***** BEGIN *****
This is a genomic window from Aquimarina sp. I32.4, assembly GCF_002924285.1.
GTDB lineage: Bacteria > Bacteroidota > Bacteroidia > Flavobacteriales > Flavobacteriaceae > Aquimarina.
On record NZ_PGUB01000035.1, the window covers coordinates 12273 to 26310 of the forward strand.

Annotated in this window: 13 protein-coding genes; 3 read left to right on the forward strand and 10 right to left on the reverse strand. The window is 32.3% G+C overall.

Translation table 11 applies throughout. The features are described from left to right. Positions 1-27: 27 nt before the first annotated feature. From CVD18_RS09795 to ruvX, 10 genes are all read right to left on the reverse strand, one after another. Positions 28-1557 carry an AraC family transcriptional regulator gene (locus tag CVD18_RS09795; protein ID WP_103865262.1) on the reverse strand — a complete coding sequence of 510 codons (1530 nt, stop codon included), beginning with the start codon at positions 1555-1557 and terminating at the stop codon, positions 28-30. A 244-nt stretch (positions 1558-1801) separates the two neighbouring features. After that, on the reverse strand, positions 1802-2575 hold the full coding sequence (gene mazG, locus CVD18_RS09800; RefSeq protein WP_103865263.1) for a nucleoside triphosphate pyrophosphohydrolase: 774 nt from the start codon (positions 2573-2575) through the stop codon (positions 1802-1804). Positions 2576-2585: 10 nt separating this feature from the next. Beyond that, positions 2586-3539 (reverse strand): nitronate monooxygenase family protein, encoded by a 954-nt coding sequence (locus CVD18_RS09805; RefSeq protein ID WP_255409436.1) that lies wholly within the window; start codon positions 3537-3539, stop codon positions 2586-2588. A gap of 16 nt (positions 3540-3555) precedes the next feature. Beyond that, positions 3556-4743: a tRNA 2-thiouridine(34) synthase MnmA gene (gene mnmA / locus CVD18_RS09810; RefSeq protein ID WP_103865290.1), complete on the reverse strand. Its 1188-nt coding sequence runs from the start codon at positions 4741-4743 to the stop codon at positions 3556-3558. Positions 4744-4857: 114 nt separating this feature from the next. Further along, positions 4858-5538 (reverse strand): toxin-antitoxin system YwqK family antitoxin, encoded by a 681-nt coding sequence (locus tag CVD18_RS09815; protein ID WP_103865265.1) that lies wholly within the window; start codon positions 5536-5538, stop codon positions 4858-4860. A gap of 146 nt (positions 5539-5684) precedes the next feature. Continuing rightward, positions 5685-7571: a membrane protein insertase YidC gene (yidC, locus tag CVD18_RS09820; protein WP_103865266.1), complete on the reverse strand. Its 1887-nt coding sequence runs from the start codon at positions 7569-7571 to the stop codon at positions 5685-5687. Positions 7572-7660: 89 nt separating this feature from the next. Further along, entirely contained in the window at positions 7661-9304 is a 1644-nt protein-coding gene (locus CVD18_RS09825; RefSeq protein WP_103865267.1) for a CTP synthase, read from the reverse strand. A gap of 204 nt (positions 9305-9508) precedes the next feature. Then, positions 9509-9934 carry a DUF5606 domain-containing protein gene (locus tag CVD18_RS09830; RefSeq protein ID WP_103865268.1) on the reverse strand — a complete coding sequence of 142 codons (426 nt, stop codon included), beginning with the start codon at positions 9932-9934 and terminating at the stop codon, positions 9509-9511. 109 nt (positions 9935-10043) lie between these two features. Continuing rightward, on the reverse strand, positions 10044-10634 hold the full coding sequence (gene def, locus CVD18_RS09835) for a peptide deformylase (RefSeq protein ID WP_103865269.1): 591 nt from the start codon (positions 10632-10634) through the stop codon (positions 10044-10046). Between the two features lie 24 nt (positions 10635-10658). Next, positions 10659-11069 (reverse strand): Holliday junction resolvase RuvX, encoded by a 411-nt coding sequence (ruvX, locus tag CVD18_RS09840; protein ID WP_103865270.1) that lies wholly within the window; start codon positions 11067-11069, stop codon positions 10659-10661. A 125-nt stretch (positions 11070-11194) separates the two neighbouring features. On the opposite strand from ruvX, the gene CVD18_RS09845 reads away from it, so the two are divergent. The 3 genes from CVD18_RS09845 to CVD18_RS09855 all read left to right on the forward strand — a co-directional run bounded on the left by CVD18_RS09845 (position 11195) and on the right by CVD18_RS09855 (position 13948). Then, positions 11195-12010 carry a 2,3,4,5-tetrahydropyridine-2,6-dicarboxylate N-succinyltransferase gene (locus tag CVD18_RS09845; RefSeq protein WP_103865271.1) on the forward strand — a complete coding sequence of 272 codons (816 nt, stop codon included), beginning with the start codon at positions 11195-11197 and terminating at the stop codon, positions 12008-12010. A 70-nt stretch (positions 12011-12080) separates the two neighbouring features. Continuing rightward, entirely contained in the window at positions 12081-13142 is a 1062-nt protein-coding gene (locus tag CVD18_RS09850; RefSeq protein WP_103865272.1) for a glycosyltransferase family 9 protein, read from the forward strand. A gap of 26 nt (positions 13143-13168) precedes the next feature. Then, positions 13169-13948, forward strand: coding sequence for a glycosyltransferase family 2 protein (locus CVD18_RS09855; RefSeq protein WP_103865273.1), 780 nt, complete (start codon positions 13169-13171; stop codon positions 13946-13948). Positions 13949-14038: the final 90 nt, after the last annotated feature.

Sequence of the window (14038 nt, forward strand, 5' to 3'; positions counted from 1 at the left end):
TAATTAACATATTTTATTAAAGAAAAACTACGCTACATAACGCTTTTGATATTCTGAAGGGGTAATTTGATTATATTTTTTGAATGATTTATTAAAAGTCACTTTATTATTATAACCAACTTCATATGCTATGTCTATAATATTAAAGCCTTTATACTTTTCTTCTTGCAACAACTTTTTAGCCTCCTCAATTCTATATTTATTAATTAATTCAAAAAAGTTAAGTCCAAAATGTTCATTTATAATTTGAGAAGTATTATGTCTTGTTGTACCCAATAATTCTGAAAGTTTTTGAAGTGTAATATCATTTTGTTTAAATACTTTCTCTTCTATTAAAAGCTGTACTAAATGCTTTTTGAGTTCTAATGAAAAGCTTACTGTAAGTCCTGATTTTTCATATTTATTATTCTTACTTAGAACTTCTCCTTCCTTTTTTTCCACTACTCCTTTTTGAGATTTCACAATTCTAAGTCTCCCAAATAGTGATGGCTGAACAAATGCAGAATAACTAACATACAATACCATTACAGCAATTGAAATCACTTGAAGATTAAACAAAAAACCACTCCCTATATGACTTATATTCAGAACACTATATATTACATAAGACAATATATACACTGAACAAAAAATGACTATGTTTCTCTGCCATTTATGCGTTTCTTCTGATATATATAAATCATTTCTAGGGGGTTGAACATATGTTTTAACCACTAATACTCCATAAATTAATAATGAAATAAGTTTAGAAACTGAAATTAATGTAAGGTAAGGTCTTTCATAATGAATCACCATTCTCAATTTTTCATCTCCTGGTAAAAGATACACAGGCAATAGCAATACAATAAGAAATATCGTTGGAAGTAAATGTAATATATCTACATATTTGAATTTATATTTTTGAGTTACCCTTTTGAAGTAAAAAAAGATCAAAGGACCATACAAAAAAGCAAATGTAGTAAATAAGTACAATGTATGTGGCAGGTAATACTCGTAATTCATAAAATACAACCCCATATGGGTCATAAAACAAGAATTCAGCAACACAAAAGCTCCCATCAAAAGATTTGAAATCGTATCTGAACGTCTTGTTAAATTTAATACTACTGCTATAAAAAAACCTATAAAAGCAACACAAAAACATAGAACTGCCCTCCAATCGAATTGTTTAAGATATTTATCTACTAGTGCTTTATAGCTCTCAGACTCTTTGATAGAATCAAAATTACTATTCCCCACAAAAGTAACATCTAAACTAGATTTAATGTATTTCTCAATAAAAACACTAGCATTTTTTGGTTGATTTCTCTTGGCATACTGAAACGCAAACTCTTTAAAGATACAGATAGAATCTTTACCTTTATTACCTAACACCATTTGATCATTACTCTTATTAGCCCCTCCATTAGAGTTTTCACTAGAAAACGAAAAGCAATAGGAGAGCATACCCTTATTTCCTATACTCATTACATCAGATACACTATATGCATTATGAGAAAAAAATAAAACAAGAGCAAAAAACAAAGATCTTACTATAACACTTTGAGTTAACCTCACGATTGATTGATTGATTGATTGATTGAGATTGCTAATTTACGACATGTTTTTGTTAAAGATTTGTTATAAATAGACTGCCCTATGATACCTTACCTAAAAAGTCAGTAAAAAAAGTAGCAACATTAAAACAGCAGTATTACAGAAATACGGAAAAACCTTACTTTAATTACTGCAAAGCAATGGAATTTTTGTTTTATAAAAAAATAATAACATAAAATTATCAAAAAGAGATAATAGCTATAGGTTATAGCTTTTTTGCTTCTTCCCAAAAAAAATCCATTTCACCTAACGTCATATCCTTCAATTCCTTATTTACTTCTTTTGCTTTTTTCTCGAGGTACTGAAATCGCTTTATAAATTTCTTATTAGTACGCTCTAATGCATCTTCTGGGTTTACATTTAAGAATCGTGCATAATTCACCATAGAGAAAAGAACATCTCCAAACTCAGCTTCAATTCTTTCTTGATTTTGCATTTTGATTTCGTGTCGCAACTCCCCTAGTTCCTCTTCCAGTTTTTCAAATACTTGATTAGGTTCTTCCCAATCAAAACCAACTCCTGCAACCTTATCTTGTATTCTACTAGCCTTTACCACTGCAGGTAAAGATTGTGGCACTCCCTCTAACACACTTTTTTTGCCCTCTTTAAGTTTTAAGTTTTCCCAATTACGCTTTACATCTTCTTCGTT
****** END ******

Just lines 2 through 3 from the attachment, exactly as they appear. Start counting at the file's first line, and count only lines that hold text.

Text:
GTDB lineage: Bacteria > Bacteroidota > Bacteroidia > Flavobacteriales > Flavobacteriaceae > Aquimarina.
On record NZ_PGUB01000035.1, the window covers coordinates 12273 to 26310 of the forward strand.